I was completely overwhelmed by my apathy when reading this comic book. In Indomitable Iron Man readers get four different stories, none of which are particularly interesting. This is pretty much just a collection of instantly forgettable short stories.
Up front is a pointless little yarn about a wayward space probe that Iron Man has to chase down before it destroys a space shuttle. Guess what, Tony succeeds in his endeavor. There’s just not a whole lot that’s especially compelling in this story. There is one nice little comment about how the space program is rendered pointless in a world of super-heroes, but really I found this story to be completely dull. And the scene where Tony has a psychic connection to the electronic device? Dumb, dumb, dumb.
The second story, written and illustrated by the great Howard Chaykin, is slightly more compelling. However, the weird structure of the story works against it being great. The concept of the story is that Tony is at the center of the Marvel Universe and that he’s constantly besieged by urgent calls, even when engaged in a battle with the Titanium Man. It’s not even really a story as much as a little vignette, but the idea of the story basically works against its effectiveness. There’s just nothing in the story for readers to be interested in; we get the point early that Tony is busy, and don’t get much beyond that idea except a lot of repetition. At least Chaykin’s artwork is appealing as always.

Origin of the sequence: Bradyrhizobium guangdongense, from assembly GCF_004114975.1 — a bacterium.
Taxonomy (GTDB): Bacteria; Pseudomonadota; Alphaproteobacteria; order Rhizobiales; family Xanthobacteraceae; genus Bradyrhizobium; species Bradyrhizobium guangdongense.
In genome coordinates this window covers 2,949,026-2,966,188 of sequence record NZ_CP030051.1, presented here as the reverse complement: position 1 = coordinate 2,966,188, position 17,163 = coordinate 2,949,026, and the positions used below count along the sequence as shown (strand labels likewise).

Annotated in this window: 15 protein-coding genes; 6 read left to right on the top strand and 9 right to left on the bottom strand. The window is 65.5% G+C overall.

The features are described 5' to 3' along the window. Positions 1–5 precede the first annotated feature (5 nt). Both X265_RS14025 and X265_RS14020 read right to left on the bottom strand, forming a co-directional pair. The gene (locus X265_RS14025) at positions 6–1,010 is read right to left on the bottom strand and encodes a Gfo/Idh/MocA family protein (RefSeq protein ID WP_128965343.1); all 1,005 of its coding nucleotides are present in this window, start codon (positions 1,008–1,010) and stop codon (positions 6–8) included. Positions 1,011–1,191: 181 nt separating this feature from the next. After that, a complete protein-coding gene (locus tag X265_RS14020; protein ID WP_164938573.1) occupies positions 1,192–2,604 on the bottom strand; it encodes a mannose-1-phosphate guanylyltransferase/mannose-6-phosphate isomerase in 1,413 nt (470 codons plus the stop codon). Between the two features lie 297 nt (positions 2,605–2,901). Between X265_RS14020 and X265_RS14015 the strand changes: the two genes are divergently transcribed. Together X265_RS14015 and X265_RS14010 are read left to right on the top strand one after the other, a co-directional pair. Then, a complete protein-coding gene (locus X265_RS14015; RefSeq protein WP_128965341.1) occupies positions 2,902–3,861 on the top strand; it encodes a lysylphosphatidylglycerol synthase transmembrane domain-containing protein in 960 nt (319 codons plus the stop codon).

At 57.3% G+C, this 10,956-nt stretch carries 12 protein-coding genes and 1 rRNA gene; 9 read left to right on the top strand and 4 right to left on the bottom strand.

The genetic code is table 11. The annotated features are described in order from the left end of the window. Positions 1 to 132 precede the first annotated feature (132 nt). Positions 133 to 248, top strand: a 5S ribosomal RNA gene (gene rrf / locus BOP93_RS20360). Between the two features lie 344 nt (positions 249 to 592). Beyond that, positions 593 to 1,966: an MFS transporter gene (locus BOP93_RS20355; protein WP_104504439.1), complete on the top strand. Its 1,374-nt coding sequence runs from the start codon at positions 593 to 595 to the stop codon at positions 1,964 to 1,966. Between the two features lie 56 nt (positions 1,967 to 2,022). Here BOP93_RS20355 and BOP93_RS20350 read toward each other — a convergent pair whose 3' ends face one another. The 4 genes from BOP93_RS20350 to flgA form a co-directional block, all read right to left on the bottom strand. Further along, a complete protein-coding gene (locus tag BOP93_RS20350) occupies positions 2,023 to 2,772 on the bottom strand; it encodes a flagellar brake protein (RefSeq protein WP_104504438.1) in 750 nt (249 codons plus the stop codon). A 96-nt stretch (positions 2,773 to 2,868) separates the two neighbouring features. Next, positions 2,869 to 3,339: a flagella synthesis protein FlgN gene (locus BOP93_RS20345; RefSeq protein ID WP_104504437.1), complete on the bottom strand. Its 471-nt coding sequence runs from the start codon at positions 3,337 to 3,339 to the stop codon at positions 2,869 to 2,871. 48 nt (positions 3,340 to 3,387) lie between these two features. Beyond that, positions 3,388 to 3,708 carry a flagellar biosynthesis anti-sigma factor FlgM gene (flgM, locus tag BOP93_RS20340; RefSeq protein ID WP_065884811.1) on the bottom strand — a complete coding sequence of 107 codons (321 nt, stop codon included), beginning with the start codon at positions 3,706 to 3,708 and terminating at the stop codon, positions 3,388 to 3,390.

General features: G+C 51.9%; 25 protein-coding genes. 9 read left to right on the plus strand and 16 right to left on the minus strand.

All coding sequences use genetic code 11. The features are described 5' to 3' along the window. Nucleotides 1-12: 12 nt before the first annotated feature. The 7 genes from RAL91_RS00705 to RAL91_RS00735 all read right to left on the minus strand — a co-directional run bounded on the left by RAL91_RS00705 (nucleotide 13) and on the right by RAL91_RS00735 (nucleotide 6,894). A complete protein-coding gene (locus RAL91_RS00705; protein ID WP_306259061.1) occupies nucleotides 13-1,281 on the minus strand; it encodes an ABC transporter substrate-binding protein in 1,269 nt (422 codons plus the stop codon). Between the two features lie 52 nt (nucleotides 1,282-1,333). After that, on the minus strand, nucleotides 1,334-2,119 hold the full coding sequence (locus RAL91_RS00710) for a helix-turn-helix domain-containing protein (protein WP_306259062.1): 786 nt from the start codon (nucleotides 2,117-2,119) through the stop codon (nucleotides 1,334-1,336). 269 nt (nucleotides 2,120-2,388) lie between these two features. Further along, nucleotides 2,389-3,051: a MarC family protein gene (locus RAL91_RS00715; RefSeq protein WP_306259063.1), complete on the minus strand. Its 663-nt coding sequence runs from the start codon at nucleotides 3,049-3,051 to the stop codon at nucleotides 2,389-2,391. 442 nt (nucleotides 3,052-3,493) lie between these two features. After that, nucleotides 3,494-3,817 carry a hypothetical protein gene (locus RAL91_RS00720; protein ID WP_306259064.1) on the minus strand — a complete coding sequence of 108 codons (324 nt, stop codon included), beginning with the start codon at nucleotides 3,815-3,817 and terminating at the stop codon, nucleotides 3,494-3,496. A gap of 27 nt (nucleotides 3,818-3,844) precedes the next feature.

The third story brings us Tony as a Howard Hughes-style recluse in the far future. Aside from the cool image of a secret hideout in the middle of the Mojave Desert, there’s just not a lot that’s interesting about this character piece. There’s no plot to speak of, and I was completely repulsed by the idea that due to Tony’s genius in this future world that all the important inventions had been created. Yeah right.
To wrap up the comic we get a childishly-written text story that reads as if it were left over from a children’s book.
If you’re feeling the Iron Man hype and want to read a bunch of stories about Tony, you have a lot more choices than this crappy book.